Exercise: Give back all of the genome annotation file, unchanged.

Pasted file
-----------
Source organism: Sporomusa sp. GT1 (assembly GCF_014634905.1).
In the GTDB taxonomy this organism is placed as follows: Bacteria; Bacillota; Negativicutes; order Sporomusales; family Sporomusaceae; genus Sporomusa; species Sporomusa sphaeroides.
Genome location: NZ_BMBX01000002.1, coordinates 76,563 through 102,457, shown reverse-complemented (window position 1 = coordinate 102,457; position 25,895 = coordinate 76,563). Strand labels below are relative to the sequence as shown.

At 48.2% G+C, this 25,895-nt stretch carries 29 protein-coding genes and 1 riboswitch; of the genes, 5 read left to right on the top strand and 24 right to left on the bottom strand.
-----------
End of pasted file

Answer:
Source organism: Sporomusa sp. GT1 (assembly GCF_014634905.1).
In the GTDB taxonomy this organism is placed as follows: Bacteria; Bacillota; Negativicutes; order Sporomusales; family Sporomusaceae; genus Sporomusa; species Sporomusa sphaeroides.
Genome location: NZ_BMBX01000002.1, coordinates 76,563 through 102,457, shown reverse-complemented (window position 1 = coordinate 102,457; position 25,895 = coordinate 76,563). Strand labels below are relative to the sequence as shown.

At 48.2% G+C, this 25,895-nt stretch carries 29 protein-coding genes and 1 riboswitch; of the genes, 5 read left to right on the top strand and 24 right to left on the bottom strand.